|Publication number||US3978710 A|
|Application number||US 05/594,543|
|Publication date||Sep 7, 1976|
|Filing date||Jul 9, 1975|
|Priority date||Jul 12, 1974|
|Publication number||05594543, 594543, US 3978710 A, US 3978710A, US-A-3978710, US3978710 A, US3978710A|
|Original Assignee||Omega Louis Brandt & Frere S.A.|
|Export Citation||BiBTeX, EndNote, RefMan|
|Patent Citations (2), Referenced by (6), Classifications (6)|
|External Links: USPTO, USPTO Assignment, Espacenet|
The invention concerns an apparatus for non-destructive testing and measuring the gas impermeability of watch cases and similar small articles.
It is known to effect such testing by placing the article to be tested within a sealed enclosure under gaseous pressure and to measure the variation of pressure within the enclosure owing to leaks in the article. Such measurement for which the principle is described in the review "Zeitschrift fur Instrumentenkunde", volume 74, No. 5, May 1966, pages 145 - 149, is generally accomplished by comparing the pressure within the testing enclosure and a reference enclosure by means of a differential manometer.
The variation disclosed in the French published patent application No. 2,148,466 indicates inter alia the serious difficulty resulting from the necessity of providing within the reference enclosure of an article assumed to be perfect identical to the article undergoing testing and which serves as standard. The type of manometer utilized is moreover not indicated.
The process described in French patent No. 1,278,664 which may be adapted for use in respect of watch cases, although not requiring a reference article as standard, nevertheless, requires the use of a liquid as a sealing means between the enclosures in conjunction with a differential manometer utilizing a liquid and such arrangement practically excludes the utilization thereof for series testing.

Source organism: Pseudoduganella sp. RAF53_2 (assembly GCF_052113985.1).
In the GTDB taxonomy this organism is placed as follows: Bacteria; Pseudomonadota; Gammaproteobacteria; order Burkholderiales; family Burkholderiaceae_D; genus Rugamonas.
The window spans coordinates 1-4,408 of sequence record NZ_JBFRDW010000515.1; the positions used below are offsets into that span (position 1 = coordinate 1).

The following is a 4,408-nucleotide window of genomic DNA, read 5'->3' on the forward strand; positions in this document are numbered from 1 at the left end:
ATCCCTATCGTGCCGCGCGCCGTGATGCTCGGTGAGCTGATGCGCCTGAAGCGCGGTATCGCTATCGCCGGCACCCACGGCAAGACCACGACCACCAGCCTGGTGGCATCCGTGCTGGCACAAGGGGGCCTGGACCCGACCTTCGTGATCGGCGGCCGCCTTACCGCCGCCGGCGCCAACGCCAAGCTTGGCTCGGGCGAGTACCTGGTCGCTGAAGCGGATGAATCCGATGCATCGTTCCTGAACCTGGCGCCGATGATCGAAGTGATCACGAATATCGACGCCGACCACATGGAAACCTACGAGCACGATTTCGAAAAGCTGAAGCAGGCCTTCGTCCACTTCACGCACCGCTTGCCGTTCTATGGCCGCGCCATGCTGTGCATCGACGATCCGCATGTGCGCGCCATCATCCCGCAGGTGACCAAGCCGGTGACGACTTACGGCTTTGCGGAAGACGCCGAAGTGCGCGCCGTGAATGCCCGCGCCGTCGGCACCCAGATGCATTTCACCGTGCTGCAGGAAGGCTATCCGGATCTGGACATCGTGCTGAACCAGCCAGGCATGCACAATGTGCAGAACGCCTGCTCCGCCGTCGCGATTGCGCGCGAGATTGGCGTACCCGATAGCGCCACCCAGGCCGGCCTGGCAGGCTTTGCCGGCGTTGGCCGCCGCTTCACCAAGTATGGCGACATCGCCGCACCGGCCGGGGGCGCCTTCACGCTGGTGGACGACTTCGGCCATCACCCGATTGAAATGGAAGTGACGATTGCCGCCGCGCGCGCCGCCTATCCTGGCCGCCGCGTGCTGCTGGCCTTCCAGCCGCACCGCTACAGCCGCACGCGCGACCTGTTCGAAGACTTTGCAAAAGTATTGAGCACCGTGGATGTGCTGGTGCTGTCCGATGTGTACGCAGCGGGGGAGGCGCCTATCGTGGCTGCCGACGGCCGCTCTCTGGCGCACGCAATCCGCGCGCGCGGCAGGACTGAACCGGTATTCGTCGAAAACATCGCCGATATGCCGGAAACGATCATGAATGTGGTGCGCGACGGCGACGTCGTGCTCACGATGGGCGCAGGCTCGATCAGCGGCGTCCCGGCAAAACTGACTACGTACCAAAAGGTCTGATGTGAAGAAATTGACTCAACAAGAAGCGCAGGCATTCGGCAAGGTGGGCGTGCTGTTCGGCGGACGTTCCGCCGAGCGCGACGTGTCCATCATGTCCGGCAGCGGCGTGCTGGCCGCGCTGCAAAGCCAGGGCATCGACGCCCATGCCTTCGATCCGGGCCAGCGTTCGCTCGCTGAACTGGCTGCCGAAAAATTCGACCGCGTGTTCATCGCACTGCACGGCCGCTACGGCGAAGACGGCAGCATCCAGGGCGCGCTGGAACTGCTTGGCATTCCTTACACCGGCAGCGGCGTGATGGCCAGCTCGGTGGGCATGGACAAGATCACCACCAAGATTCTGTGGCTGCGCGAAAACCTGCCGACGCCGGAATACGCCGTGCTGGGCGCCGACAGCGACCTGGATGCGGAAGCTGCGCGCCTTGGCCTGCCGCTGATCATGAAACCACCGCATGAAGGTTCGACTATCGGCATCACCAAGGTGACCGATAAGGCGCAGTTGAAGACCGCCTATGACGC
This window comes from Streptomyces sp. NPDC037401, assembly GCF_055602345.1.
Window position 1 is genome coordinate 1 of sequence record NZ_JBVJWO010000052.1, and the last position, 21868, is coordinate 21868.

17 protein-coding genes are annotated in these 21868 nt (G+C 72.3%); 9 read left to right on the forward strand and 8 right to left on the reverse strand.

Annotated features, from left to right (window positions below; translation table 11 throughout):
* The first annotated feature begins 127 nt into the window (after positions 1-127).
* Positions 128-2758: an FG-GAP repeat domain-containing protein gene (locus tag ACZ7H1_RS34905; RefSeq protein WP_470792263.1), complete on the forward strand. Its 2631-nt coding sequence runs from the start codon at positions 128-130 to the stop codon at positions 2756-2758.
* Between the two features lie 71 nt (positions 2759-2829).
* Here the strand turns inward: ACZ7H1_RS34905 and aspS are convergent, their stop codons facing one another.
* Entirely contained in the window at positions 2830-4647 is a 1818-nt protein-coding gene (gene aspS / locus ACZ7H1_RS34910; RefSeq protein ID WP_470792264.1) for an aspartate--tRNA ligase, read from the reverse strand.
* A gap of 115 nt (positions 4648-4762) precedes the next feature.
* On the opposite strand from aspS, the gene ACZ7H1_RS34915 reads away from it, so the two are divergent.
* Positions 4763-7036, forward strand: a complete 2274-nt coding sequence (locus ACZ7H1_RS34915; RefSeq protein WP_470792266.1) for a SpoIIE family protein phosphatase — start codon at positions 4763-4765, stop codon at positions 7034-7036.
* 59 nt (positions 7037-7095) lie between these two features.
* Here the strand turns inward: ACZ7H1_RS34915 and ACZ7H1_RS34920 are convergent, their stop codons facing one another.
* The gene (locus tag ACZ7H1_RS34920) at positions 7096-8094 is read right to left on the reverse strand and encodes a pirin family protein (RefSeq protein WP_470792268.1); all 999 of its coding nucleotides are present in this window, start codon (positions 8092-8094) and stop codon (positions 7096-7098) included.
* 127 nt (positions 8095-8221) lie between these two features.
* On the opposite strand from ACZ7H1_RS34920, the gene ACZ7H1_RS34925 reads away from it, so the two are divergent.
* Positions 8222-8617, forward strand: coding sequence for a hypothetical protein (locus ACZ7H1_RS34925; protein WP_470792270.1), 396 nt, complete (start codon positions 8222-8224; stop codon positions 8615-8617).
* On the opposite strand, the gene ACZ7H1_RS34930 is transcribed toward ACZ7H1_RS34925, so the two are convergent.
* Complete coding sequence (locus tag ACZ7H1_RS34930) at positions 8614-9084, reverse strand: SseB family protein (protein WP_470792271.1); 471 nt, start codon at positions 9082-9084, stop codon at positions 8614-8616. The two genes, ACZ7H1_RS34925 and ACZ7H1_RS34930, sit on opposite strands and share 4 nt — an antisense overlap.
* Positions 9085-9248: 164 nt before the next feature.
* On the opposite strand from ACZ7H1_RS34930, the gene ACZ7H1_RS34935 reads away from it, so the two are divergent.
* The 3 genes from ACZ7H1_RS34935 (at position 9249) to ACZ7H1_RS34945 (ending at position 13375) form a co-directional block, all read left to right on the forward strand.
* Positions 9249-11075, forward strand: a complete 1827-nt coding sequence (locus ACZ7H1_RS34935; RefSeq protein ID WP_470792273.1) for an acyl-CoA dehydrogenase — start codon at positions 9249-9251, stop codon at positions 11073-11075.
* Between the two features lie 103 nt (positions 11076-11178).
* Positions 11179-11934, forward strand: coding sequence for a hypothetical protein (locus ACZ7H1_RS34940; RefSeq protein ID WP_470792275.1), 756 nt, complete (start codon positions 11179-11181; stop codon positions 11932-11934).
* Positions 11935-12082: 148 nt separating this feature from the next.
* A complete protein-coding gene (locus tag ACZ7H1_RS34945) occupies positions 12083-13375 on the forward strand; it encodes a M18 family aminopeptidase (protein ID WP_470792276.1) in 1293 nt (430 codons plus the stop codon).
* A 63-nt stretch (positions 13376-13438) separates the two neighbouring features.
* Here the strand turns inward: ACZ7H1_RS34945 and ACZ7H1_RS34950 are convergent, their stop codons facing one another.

Efforts have been made in order to display the differential pressure and thus the impermeability in the form of an electrical value by utilization of the movement of a bellows or membrane brought about by pressure variation in order to modify an electrical parameter such as an inductance or a capacitance. This latter possibility which is by far the most suitable to be easily employed is described in the "Journal suisse d'horlogerie, 1968, No. 9/10, pages 325 - 328. An elastic membrane separates the testing enclosure and the comparison enclosure and constitutes one electrode of a condenser of which the other electrode is fixed. The pressure variation brought about by a failure of impermeability of the article is compensated by a correcting system employing a piston and a cylinder and the resulting variation in capacity is measured by a bridge circuit. This, however, constitutes a return to zero method, delicate in its application, which provides an analog type of measurement and requires great care on the part of the operator. Thus, effectively, it comprises more a laboratory instrument than an industrial testing instrument. This arrangement, moreover, is indicated for a pressure not exceeding 6 bars and will not indicate volume changes greater than 10 mm3.